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April 2017

Opinion: ADB's 50 Years: Good Journey So Far, Still Some Way to Go

PhotoIndu Bhushan
Director General, Strategy and Policy Department, Asian Development Bank

As the Asian Development Bank (ADB) celebrates its 50th anniversary, it is gratifying to reflect on the remarkable transformation that has occurred in Asia and the Pacific. The contrast between Asia at the time of ADB's founding and Asia now could not be sharper. Fifty years ago, the region was the world's poorest, with an annual per capita income of about $100, poorer than Sub-Saharan Africa. Feeding people was a primary concern, and many countries were experiencing civil and military conflicts.

Now, Asia is the world's most dynamic region. It is peaceful and stable, a source of innovation and a driving force of the global economy. Rising wealth has also brought social progress.

As a key partner in Asia's development, ADB has been a part of Asia's growth story. In partnership with member countries, including bilateral organizations such as JICA, the bank has mobilized more than $250 billion for development investments. This influx of capital has supported physical projects, particularly in infrastructure, and has strengthened institutions that expand opportunities, build prosperity, and develop sound policies.

Japan has been an important partner for ADB. Working with JICA, ADB has been able to provide strong support for a host of programs and projects across Asia and the Pacific. Since 1988, JICA has co-financed 51 sovereign loans and two grant projects amounting to $7.4 billion for 20 countries. The projects are in the areas of transport, energy, agriculture, natural resources and rural development, education, public sector management, water and urban infrastructure, and services.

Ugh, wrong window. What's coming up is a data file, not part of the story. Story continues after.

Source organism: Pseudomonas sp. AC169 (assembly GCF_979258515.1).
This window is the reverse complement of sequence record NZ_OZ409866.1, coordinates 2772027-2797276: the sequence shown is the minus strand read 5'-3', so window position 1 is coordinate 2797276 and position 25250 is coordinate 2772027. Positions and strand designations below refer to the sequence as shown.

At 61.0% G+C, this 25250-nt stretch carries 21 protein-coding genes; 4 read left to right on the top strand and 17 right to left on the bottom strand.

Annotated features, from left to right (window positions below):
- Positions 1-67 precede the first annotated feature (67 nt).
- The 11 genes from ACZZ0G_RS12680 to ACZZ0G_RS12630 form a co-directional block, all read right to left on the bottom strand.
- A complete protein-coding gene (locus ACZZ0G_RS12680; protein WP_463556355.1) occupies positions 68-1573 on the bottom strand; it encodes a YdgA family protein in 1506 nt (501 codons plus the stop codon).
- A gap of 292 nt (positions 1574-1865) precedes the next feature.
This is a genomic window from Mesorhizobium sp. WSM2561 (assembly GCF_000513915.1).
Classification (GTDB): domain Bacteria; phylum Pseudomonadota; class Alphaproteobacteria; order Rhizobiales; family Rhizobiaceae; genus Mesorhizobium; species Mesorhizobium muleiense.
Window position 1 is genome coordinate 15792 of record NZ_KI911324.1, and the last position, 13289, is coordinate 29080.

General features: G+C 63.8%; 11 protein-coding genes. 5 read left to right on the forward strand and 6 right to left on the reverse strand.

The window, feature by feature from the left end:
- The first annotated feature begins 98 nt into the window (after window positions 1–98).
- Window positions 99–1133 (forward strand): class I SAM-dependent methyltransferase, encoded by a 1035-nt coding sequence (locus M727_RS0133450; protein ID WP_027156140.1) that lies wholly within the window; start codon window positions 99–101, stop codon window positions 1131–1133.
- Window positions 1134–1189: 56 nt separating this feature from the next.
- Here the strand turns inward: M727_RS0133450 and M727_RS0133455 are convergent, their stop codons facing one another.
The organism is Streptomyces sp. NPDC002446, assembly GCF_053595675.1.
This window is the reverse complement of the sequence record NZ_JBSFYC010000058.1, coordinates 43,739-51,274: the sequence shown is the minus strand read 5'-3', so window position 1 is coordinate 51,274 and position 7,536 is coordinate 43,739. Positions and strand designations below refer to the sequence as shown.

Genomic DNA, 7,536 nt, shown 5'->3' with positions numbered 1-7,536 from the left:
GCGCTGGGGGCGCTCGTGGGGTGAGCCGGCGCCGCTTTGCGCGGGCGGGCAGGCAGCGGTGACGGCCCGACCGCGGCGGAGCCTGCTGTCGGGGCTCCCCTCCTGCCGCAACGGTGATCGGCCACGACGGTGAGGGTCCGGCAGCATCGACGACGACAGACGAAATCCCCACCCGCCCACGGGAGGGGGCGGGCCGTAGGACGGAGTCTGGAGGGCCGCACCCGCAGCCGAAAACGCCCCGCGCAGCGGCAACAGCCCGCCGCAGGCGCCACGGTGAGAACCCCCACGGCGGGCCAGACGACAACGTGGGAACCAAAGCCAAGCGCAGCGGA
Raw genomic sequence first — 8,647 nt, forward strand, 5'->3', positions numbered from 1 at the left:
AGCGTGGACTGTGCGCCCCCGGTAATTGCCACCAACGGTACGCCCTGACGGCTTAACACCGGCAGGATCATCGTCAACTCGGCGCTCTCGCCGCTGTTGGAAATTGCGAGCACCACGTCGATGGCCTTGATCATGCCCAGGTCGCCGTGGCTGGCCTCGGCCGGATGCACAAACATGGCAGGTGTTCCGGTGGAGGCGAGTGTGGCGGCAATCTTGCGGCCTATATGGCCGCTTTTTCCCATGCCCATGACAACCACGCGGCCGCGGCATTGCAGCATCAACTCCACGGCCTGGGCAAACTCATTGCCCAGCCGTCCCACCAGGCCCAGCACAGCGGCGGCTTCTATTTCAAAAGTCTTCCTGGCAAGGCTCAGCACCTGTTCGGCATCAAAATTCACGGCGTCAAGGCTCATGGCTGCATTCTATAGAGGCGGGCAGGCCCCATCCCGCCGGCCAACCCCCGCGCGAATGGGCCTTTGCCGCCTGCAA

In November of 2015, ADB and JICA announced a $16 billion partnership over the next five years to support high-quality infrastructure investments in both the public and private sectors. Under this partnership, a trust fund capitalized with $1.5 billion in equity from JICA will provide at least $6 billion to support private infrastructure projects. The partnership will also promote public sector investment for quality infrastructure, using the comparative advantages of the two organizations.

But challenges remain. The region is still home to 330 million people living on less than $1.90 a day, the threshold for extreme poverty. Inequalities are rising, which threatens social order and economic growth. The region faces complex challenges prompted by rapid urbanization, climate change, demographic transitions, and huge infrastructure deficits. The advent of disruptive technologies, greater automation, and progress in ICT can help millions of people in the region if effectively harnessed and properly managed.

Over the years, ADB's partnership with JICA has contributed to Asia's success, but we cannot be complacent. We need to further deepen our support, building on our strong track record of cooperation. The two organizations need to help the region achieve its development aspirations as reflected in the ambitious Sustainable Development Goals. With such continued cooperation and goal-oriented action, the next 50 years will see the region go far toward completing a transformation that is both equitable and sustainable.

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